Updated: 08-27-2014The minutes from the July 29-30 FOMC meeting were 11 pages in length. Per usual, they provided a cogent summary of the discussions held at that meeting on a host of policy-related topics. What they also provided was a whole bunch of information the market already held in trust based on past communications and incoming data.
- The US economy wasn't as strong as anticipated in the first half of the year, but the second half of the year should be better
- Inflation is moving toward the Fed's longer-run target of 2.0%, but the move is expected to be slow
- While many parts of the economy are showing promise, the housing recovery remains slow
- The vulnerabilities in the financial system were generally seen as well contained
- The labor market continues to show signs of improvement, yet many participants still see "...a larger gap between current labor market conditions and those consistent with their assessments of normal levels of labor utilization than indicated by the difference between the unemployment rate and estimates of its longer-run normal level."
- Most participants wanted to see more data before changing their expectations for the appropriate timing of the first increase in the fed funds rate
- Many participants agreed that if convergence toward the Fed's objectives occurred more quickly than expected, it might become appropriate to start raising the fed funds rate sooner than they currently anticipated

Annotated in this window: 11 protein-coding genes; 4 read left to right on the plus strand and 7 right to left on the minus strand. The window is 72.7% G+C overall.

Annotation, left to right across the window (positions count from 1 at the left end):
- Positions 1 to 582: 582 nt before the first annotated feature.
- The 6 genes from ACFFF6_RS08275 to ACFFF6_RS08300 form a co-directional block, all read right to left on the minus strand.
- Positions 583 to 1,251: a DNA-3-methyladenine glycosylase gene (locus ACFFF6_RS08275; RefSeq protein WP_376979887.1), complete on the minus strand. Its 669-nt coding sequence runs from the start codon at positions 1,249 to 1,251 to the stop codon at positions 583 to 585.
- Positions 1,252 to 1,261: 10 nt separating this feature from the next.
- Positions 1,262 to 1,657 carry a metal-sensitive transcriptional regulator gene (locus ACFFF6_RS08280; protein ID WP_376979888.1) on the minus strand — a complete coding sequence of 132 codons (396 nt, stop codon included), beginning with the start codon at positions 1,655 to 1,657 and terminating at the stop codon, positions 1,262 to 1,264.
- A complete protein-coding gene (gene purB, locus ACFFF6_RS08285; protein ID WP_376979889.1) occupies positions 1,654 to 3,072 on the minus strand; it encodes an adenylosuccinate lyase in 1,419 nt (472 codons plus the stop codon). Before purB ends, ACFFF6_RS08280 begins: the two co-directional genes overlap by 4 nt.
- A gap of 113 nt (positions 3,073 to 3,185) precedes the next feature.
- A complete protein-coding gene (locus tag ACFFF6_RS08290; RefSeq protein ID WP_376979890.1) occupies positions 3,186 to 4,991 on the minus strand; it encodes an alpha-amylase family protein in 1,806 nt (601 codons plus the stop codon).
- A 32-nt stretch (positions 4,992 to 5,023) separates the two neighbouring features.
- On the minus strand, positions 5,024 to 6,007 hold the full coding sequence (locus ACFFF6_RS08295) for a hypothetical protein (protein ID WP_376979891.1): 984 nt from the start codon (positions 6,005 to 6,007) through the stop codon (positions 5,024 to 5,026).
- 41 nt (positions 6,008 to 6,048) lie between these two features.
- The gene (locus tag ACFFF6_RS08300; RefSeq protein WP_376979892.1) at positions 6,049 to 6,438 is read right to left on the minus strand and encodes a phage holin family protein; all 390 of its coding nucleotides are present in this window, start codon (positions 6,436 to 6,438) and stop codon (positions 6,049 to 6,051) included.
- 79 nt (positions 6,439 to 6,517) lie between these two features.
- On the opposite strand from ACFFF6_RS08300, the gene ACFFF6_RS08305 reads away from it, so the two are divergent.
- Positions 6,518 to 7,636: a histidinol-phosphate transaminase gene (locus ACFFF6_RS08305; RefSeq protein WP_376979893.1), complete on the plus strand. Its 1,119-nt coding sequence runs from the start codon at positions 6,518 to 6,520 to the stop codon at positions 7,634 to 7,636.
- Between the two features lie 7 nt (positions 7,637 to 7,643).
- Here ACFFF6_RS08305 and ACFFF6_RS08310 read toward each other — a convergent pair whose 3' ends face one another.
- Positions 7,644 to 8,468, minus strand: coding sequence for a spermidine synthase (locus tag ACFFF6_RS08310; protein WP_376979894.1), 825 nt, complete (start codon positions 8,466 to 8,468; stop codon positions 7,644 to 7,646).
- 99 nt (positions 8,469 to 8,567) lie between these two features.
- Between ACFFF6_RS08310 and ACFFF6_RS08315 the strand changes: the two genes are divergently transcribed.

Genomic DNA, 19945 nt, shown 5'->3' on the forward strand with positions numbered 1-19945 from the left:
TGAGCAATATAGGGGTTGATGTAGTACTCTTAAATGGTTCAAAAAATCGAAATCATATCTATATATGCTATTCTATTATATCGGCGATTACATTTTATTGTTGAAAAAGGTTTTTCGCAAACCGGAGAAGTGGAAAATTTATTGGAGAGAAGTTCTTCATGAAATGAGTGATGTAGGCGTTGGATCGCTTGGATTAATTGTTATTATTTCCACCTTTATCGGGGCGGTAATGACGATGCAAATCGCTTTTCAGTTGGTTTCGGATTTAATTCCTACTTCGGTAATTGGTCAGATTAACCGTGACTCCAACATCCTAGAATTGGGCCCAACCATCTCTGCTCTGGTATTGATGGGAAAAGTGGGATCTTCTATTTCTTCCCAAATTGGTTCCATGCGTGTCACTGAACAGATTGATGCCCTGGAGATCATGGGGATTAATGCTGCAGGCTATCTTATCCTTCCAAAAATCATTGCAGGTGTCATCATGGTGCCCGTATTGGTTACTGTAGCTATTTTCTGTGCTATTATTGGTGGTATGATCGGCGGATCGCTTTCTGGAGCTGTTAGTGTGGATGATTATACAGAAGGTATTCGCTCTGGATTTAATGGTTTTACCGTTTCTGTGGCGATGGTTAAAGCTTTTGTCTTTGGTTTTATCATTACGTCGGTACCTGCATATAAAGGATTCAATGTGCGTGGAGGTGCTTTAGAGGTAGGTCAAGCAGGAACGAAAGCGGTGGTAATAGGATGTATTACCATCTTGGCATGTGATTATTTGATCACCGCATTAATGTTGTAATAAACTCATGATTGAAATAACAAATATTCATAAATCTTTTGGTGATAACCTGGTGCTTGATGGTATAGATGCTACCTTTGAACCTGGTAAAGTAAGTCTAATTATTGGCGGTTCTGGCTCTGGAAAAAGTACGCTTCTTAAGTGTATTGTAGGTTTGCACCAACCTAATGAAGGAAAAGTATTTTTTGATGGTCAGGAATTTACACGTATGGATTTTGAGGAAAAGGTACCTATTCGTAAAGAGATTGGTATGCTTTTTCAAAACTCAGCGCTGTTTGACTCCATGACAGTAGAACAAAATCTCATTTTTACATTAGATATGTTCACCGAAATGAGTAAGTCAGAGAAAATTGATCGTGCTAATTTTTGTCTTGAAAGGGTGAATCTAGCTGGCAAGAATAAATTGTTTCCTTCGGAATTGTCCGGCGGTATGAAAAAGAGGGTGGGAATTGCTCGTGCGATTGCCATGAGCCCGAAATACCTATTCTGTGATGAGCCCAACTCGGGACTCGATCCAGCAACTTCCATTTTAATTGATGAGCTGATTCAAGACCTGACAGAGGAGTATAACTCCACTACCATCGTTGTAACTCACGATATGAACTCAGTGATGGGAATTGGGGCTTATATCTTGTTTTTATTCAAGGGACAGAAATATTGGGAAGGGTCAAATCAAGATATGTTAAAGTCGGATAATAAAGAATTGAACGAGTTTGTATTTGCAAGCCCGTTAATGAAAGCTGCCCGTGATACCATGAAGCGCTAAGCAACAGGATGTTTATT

- Note: the fed funds futures market currently assigns a 70% probability to the first hike occurring at the July 2015 meeting
By and large, there was nothing in the minutes to strike any true concern in the market that the Fed is poised to move off the zero bound anytime soon.
There was some knee-jerk trading action in the markets following the release of the minutes, yet that is typical as traders parse the headlines before digging into the body of the content.
That dig didn't excavate anything the markets didn't already know or hadn't already taken for granted that the FOMC discussed. Accordingly, the minutes from the July meeting can be regarded as a necessary, but unsurprising, read with little trend-setting value.
--Patrick J. O'Hare, Briefing.com